He said it was because of the foresight of this initiative that Raleigh Schools was in a better position when Covid hit and closed schools in 2020.
“We’ve transitioned now from using iPads for K-12 to now we use Chromebooks in our secondary schools and iPads are still in our elementaries … and then when Covid hit, we were way ahead of the game because all of our staff and students already had the technology in their hands,” Price said.
Price said he has only one word to describe Covid: “Wow.”
In trying to remember back to when Covid first started impacting West Virginia in early 2020, Price said everything was in a state of constant flux.
“I remember in March we were having a (county) superintendents meeting and the state superintendent was there and he said, you can probably prepare for in about a week here before we will have to close things down in West Virginia,” Price said. “… We didn’t even get out of that meeting and schools were shut down that day.”
With not much warning, Price said they, along with nearly every other school in the nation, had to pivot from in-person learning to a completely remote option.
“You know, it was the hand we were dealt, and we had to figure something out,” he said.
Price said he remembers the county’s first ever drive-through graduation ceremony where they had to figure out a way to make high school graduates and their families feel special and celebrated while also practicing social distancing.
“It wasn’t what everybody wanted to see, but it worked out well under the circumstances,” he said.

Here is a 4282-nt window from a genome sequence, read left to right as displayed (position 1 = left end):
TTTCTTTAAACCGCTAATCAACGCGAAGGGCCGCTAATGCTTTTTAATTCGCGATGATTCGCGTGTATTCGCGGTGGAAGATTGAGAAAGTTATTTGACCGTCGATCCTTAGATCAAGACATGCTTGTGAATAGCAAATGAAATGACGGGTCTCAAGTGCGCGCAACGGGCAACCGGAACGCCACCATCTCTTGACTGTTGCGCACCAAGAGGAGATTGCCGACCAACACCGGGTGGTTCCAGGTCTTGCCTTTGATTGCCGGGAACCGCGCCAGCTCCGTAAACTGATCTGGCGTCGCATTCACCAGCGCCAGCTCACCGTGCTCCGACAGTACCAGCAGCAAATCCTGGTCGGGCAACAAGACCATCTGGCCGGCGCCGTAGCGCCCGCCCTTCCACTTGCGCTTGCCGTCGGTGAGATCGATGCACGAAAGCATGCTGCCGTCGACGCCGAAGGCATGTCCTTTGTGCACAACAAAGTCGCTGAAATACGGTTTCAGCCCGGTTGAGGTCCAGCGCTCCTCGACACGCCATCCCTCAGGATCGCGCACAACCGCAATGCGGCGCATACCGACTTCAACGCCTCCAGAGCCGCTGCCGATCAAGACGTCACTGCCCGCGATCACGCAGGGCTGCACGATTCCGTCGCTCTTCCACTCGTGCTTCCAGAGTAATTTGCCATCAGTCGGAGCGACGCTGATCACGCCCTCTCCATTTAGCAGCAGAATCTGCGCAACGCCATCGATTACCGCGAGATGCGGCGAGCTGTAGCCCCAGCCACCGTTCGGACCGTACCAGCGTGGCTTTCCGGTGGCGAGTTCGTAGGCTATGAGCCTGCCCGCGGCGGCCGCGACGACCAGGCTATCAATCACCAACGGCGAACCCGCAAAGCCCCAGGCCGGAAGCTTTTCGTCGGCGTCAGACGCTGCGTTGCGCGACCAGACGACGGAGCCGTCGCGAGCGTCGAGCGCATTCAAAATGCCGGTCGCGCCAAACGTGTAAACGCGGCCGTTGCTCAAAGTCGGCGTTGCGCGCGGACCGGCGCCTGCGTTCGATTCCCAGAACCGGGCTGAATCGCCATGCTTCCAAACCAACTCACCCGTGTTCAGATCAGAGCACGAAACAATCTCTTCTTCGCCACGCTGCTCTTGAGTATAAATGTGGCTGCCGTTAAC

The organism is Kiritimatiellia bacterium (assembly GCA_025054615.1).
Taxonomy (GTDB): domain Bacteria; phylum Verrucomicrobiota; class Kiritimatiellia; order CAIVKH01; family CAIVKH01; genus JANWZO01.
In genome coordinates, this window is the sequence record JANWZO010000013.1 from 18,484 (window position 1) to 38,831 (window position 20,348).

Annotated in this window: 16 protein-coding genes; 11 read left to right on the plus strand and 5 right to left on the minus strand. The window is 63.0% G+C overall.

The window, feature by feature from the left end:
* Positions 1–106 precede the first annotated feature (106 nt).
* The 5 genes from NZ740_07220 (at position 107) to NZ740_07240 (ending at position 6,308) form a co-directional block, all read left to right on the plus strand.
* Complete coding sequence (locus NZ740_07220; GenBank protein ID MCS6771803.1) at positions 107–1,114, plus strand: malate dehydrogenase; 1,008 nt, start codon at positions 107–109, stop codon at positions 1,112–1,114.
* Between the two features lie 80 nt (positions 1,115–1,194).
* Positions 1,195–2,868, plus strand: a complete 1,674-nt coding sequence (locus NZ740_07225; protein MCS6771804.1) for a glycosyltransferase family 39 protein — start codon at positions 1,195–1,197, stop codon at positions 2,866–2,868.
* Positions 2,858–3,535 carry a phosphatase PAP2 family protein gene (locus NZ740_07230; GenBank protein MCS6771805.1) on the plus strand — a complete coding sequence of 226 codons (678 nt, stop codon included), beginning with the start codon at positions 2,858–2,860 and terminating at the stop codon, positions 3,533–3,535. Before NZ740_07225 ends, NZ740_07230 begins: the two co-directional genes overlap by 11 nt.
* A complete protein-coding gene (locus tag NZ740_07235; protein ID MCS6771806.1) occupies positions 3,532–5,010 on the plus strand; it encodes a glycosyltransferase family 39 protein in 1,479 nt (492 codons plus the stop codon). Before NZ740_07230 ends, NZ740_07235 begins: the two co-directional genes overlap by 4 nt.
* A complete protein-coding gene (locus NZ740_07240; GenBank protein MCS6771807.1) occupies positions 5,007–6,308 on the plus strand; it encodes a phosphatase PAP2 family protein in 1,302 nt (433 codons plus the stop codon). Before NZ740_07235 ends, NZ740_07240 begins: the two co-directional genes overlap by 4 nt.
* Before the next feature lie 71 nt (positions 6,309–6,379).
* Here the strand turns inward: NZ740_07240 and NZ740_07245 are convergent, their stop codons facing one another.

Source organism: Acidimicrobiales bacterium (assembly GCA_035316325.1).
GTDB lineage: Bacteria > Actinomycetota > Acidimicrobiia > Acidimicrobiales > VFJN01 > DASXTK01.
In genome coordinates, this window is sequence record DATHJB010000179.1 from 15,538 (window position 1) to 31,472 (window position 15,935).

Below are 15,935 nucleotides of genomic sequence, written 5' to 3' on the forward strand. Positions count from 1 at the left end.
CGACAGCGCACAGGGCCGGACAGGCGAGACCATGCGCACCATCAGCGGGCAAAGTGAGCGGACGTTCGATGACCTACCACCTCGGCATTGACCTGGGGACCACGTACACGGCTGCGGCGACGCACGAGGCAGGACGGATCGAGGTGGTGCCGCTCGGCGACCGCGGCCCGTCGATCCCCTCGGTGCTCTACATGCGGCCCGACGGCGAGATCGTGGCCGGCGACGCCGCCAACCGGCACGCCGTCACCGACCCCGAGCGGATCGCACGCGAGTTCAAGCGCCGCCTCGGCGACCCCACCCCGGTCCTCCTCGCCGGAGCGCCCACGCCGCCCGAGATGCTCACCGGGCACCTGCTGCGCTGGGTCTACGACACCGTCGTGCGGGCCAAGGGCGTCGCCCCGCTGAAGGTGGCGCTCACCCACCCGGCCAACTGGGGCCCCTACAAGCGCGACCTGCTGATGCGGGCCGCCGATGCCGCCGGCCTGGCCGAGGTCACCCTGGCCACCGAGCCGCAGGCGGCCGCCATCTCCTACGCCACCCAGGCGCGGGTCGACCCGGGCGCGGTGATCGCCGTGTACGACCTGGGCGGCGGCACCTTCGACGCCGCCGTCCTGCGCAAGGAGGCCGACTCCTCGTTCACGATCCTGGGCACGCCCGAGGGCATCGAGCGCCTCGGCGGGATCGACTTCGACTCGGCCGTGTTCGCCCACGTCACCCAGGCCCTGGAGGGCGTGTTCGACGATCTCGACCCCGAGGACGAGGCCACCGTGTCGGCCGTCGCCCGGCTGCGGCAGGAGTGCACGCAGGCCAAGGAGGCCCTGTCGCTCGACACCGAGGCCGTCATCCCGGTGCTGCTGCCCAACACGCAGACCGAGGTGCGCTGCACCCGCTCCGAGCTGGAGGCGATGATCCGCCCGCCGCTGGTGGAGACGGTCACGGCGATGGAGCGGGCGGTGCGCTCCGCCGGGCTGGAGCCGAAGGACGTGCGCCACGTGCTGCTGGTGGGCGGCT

Although Covid has consumed his final years as superintendent for Raleigh County, Price said he has watched the district make strides since he stepped into the lead role.
Price said he’s especially proud of the advancements Raleigh Schools has made in STEM (science, technology, engineering and mathematics) education.
“We now have coding and the STEM education level in our middle schools that isn’t duplicated yet in West Virginia,” he said.
He added that in the past nine years, Raleigh Schools has had two National Blue Ribbon Schools, multiple Apple Distinguished Schools, had 60 percent of its gradates go on to higher education and 97 percent of completers at the career academy go on to either education, employment or enlistment.
Price said he’s also seen more than $130 million invested in facility improvements for Raleigh County Schools.
Most of all, Price said he’s proudest that he had the opportunity to serve students for so many years.
“The whole time that I’ve been an educator, it’s always been in my mind that I’m here to serve students,” he said. “Decisions were made based on how do they affect students first. It’s always students first, staff a close second.”
With retirement fast approaching, Price said he’s looking forward to spending more time with family and discovering new hobbies that he’ll now have time for.
“My focus definitely will be family first and then a little relaxation and maybe getting to get back into some hobbies I had prior to being a superintendent,” he said adding that he feels at ease knowing that he’s leaving the district in good hands.
“It’s just been an honor to serve Raleigh County. I’ve just been blessed to be able to do this,” Price said. “It was in good shape when we found it. I hope that we’ve left it in even better shape. And as we pass the torch, it’s the next person’s opportunity to take it to the next level. I hope we’ve been able to do that, and I think Dr. Starcher will.”